When people visit your home, they have a “reasonable expectation” of not being the victim of an injury. This “expectation” applies whether you are the owner or a non-owner resident. It is your responsibility to maintain a safe environment for people who come to your home socially or on business, and it is called “premises liability.” The legal theory behind “premises liability” holds all property owners and residents liable if an accident or injury occurs.
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Visitors to Your Property
If you purchase a new chair to be delivered to your residence, and the delivery person slips and falls on some oil spilled in your driveway, he or she can sue you for any injuries received. If, however, the delivery person acted in a careless manner or was under the influence of drugs or alcohol, he or she may not have a valid claim against you. If you are hosting a party and someone is injured during the activities, they may have a valid claim against you even if it was another guest that caused the injury.
The Legal Status of Visitors
According to Find Law.com, laws will vary from state to state, so it is important to consult an attorney to find out the exact law in your state. In states the court focuses only on the status of the injured party when determining if there is liability. The four statuses that apply when the court considers these cases are:
This is a person who is invited onto another person’s property. The property can be a residence or a business. Because they are invited, the implication is the renter or owner has taken reasonable steps to make the premises safe.
Social guest –
This is a person who is on the property as a guest of the owner or possessor. The guest can assume reasonable safety precautions have been taken.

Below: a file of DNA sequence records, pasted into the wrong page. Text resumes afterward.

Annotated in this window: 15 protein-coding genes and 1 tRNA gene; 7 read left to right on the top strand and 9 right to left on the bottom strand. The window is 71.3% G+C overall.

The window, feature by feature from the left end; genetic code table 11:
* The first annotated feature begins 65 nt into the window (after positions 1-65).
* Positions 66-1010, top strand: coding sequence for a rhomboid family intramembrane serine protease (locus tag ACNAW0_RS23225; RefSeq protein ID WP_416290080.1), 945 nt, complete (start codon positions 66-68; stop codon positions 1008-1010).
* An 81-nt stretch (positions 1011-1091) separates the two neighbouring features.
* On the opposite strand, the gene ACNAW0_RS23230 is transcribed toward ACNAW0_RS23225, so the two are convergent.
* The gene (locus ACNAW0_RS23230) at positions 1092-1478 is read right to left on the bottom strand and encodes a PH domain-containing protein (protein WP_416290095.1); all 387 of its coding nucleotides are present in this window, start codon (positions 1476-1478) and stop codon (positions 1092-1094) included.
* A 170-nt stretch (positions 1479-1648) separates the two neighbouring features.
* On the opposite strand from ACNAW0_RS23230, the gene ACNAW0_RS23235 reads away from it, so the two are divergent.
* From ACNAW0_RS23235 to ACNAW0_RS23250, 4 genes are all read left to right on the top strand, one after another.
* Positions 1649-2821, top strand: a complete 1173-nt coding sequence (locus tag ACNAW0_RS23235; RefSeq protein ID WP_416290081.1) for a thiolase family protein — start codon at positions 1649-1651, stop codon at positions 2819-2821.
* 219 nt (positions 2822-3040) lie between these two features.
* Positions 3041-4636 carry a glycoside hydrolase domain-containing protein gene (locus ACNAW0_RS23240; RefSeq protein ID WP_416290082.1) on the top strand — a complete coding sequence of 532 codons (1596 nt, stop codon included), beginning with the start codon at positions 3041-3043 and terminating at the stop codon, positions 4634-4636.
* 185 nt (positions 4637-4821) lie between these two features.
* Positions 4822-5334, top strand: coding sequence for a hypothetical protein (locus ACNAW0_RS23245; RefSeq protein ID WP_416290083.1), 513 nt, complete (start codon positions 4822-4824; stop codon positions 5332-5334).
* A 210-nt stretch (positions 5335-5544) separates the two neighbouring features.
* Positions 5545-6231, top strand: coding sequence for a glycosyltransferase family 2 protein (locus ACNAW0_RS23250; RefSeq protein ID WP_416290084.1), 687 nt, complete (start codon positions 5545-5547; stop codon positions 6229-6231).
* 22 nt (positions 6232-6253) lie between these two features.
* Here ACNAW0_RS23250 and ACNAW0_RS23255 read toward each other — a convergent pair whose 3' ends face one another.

The licensee enters the property for a purpose of his or her own and is present at the consent of the owner.
The trespasser is on the property without the permission of the owner or the property possessor.
There is no implied promise that reasonable care has been taken to assure the property’s safety when it comes to the safety of the property in the case of licensees or trespassers.
In other states, the judge will focus on property conditions and the activities the visitor and owner were participating in at the time the injuries occurred. It’s necessary to understand that the tenant of a rental property will be treated the same as a landowner in the majority of legal situations.
According to the Small Business Administration, whether you own or rent a business, it is imperative you protect yourself against any legal claims for injuries by purchasing liability insurance. Liability insurance will vary depending on whether it is for a private residence or for a business. Talk to your insurance agent to determine what type of policy offers you the best liability protection.